2.1 When Air Masses Collide: An NGSS Middle School Weather Unit

Monday, 7 January 2019: 2:00 PM
North 229AB (Phoenix Convention Center - West and North Buildings)
Jeffrey Thomas, Central Connecticut State Univ., New Britain, CT

Recently, Connecticut adopted the Next Generation Science Standards (NGSS) which requires all teachers to shift the way they teach science, emphasizing three-dimensional learning as well as literacy integration. To support teachers, science and education faculty from a federally funded professional development project created seven earth science units for middle school teachers to adapt and implement with their students. One these units focused on weather and aligns with the NGSS Disciplinary Core Idea MS ESS2.D, Weather and Climate, which focuses on how air masses are complex weather phenomena and how understanding the dynamics of them can help us predict the weather.

This NGSS weather unit, “When Air Masses Collide,” starts off with an anchoring phenomenon wherein students observe and analyze a time-lapsed video of an abrupt change in the weather, which depicts intense passing cold front, which is the same one that interacted with Hurricane Sandy. Students then work in small groups to develop an initial model to explain this puzzling phenomenon. Next, students complete a series of inquiry-based activities to further explore this phenomenon such as identify air masses, fronts, and pressure systems. All activities focus on students collecting and analyzing data from a variety of sources such as the National Weather Service and Weather Underground in order to better understand this weather phenomenon. Students eventually figure out that this weather phenomenon is a passage of a cold front as a warm and humid air mass is replaced by a cold and dry arctic one. By the end of the unit, students revise their model and explanation. As an extension activity to assess students’ application of this knowledge, students write a technical weather discussion, similar to technical discussions written by meteorologists from the National Weather Service, to predict changing weather based on a current weather event.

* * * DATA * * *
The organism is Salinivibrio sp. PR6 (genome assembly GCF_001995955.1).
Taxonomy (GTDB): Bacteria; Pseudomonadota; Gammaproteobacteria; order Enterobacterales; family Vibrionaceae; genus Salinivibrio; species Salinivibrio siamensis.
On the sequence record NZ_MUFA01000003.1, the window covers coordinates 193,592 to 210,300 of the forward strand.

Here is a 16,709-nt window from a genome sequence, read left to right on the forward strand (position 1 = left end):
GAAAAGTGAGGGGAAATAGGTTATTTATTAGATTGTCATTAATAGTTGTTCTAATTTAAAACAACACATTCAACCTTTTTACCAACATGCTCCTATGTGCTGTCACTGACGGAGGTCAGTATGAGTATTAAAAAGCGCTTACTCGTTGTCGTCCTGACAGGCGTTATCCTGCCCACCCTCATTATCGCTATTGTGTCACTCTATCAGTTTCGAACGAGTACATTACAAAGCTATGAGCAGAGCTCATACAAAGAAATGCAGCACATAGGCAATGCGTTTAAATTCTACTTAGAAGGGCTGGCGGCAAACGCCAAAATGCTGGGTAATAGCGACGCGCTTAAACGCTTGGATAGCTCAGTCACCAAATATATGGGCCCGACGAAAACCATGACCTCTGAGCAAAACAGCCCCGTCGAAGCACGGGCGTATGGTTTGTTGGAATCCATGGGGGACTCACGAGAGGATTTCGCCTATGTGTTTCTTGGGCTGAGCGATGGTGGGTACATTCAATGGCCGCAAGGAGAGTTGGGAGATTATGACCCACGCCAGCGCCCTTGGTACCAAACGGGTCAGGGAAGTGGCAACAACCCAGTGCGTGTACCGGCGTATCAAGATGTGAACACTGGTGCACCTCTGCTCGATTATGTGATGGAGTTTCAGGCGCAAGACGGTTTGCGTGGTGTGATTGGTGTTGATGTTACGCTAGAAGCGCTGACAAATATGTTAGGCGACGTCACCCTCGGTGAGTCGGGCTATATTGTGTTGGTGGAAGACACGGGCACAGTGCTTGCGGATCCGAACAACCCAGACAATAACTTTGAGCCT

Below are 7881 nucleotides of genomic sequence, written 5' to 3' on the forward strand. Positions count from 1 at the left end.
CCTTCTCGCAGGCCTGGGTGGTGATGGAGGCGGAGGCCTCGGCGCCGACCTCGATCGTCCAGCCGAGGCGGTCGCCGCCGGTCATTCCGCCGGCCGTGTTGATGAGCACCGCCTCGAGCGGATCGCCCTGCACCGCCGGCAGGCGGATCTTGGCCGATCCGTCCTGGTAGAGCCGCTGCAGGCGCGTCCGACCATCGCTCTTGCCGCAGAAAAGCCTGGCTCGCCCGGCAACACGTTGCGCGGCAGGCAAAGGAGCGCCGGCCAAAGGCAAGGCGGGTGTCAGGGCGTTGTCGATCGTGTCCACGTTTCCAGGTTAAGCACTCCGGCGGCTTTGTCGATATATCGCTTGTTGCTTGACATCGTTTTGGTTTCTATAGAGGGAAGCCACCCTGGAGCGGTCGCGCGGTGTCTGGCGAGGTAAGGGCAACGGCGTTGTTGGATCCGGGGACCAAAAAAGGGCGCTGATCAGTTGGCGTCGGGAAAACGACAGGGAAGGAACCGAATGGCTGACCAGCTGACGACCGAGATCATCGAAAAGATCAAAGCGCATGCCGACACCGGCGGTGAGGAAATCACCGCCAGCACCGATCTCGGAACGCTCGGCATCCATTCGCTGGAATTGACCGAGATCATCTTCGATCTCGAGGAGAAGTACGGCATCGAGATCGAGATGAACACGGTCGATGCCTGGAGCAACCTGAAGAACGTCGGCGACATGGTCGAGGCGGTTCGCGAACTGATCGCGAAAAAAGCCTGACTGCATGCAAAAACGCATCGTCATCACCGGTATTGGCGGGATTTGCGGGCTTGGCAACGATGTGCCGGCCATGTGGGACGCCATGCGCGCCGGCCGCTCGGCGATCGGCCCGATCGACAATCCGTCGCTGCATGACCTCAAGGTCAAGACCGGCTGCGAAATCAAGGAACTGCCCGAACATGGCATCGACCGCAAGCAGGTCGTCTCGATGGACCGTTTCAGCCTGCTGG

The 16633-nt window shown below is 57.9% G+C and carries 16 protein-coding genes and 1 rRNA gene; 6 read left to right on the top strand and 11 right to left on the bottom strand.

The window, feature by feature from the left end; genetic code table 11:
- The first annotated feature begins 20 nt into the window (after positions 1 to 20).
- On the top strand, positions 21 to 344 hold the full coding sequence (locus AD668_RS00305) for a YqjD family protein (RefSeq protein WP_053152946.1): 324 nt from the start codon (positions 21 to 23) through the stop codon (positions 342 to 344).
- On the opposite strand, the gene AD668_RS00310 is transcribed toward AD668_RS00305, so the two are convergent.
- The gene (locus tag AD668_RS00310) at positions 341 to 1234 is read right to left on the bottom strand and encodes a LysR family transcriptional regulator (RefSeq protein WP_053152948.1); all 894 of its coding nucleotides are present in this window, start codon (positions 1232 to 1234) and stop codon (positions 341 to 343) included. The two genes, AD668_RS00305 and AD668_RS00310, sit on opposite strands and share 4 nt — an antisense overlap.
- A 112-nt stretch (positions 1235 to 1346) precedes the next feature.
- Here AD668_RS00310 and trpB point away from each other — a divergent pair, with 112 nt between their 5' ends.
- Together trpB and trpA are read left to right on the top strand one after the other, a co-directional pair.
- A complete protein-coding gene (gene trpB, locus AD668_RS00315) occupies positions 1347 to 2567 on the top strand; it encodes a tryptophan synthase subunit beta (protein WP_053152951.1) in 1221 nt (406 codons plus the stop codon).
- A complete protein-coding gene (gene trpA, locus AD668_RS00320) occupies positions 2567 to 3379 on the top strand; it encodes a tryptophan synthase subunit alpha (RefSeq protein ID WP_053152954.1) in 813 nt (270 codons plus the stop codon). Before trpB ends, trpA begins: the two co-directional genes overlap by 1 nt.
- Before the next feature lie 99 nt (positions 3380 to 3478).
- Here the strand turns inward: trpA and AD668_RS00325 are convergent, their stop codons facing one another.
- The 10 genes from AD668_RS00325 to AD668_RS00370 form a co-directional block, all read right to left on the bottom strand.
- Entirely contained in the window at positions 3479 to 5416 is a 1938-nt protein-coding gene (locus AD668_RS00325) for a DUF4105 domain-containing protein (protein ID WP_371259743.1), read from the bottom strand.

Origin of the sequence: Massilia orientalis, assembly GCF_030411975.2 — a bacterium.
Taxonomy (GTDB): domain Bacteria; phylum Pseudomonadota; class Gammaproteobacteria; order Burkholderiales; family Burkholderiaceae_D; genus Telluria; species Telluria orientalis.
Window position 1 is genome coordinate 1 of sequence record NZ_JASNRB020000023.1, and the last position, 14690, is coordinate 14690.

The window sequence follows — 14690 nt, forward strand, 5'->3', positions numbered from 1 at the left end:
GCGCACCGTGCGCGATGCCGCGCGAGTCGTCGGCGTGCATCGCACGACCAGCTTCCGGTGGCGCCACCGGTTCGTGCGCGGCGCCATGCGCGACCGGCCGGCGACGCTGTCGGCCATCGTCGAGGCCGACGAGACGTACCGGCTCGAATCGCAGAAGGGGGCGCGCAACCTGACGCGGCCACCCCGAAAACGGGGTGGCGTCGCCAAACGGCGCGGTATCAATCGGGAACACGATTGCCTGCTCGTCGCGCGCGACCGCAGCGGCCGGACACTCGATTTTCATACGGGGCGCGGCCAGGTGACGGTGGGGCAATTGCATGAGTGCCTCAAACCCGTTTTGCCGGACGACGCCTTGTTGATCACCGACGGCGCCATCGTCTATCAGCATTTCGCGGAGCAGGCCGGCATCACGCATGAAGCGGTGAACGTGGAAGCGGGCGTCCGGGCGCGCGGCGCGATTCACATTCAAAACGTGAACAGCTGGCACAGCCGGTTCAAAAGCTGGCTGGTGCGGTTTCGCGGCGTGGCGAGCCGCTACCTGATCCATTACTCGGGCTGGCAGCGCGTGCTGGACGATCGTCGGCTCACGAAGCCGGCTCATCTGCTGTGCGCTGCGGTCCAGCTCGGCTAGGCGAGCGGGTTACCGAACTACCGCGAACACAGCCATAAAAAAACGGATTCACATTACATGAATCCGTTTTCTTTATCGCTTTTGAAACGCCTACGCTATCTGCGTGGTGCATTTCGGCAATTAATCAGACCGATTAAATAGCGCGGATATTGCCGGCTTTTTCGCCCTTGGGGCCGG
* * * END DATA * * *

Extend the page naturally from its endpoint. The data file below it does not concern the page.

Examples of all of the unit activities from this unit will be described and shared, including how the unit was collaboratively developed by university science and education faculty. Examples of student work from middle school students will be shared. Overall, middle school teachers found that students struggled with the technical weather content as well as interpreting the weather data. However, middle school students did persevere to meet the unit learning goals to better understand how weather changes and how it can be predicted by understanding pressure systems, fronts, and air masses.

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